In the book, he writes about jargon, and how it kills good writing. In a chapter called The Curse of Knowledge, he says that some theorize that opaque prose is intentional - that academics and technical writers are intentionally opaque because it makes them feel smart. Pinker offers an alternate explanation for opaque writing - that perpetrators of it are simply ignorant of what their audience doesn't know.
I think both theories are wrong - at least when it comes to technical writing. Opaque prose happens because tech writers have to do two opposing things at the same time - be accessible and be succinct. See, the problem with jargon is that jargon happens when there's not already a word for a thing. Which means that when the tech writer tries to translate technical jargon into plain English, it take some fancy footwork to define the term without adding excessive verbiage. A good tech writer finds a way, but it's no small feat translating a term for which no direct translation exists.
- Schadenfreude (German): Taking joy at the suffering of others. Like the feeling I get when Loki tries to jump onto something, but forgets to take his morbid obesity into account and drops like a rock.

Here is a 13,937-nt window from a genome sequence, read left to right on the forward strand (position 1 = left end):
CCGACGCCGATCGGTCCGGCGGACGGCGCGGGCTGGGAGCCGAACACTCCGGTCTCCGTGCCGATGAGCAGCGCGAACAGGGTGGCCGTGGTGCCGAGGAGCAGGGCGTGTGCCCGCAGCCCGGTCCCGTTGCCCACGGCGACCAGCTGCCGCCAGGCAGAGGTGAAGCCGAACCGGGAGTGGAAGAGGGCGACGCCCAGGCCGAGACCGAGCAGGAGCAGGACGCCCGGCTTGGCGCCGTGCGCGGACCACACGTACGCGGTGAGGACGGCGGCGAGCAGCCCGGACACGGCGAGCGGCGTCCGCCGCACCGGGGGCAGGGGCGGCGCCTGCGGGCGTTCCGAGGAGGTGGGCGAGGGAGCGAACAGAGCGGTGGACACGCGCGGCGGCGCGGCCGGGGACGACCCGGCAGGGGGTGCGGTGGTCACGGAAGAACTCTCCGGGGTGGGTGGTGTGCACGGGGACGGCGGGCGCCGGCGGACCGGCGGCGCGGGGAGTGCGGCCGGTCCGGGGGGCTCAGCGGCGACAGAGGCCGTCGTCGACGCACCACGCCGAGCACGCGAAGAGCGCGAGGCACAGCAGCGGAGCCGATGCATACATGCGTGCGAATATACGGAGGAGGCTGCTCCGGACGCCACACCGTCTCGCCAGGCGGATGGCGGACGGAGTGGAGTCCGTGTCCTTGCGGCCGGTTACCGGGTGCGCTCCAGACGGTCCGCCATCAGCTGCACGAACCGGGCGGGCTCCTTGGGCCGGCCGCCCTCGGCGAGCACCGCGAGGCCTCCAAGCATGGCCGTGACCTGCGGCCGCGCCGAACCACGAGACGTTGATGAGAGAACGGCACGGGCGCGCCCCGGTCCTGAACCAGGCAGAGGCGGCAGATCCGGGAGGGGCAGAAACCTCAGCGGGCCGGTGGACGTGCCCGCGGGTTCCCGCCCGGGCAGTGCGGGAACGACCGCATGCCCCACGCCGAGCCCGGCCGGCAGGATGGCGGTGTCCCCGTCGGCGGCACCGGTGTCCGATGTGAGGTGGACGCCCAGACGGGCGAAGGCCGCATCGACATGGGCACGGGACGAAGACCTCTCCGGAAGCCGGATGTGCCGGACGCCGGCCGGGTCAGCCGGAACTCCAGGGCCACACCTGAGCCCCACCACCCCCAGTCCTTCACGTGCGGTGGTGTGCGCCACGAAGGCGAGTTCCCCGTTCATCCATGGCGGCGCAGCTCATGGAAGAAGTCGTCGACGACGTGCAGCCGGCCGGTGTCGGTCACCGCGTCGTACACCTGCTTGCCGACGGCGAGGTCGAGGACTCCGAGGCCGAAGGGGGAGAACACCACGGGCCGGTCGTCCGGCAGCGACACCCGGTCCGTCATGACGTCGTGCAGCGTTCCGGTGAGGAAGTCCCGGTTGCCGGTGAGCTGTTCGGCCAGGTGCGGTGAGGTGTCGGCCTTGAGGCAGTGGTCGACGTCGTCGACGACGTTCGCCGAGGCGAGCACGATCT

- Fargin (Yiddish): The opposite of schadenfreude - taking joy in the success of others. I feel fargin when the Indians win. Like every true Clevelander, I feel fargin and schadenfreude at the same time when the Indians crush the Yankees.
- Sitzpinkler (German): A wimp. Literally translates to "man who sits down to pee." More men should do this - nobody likes cleaning urine off the rim.
- Yaourt (French): To sing along in nonsensical noises. After my piano lesson last week, I found myself singing the tune I'd just learned, but substituting "princess" for the real lyrics. I didn't even know I was doing it. My subconscious does some really weird crap.
- Tartle (Scots): When you go to introduce someone to somebody else and realize too late that you've forgotten their name.
Seriously, mom, do not watch this.
Unless you want to learn a whole
passel of swears.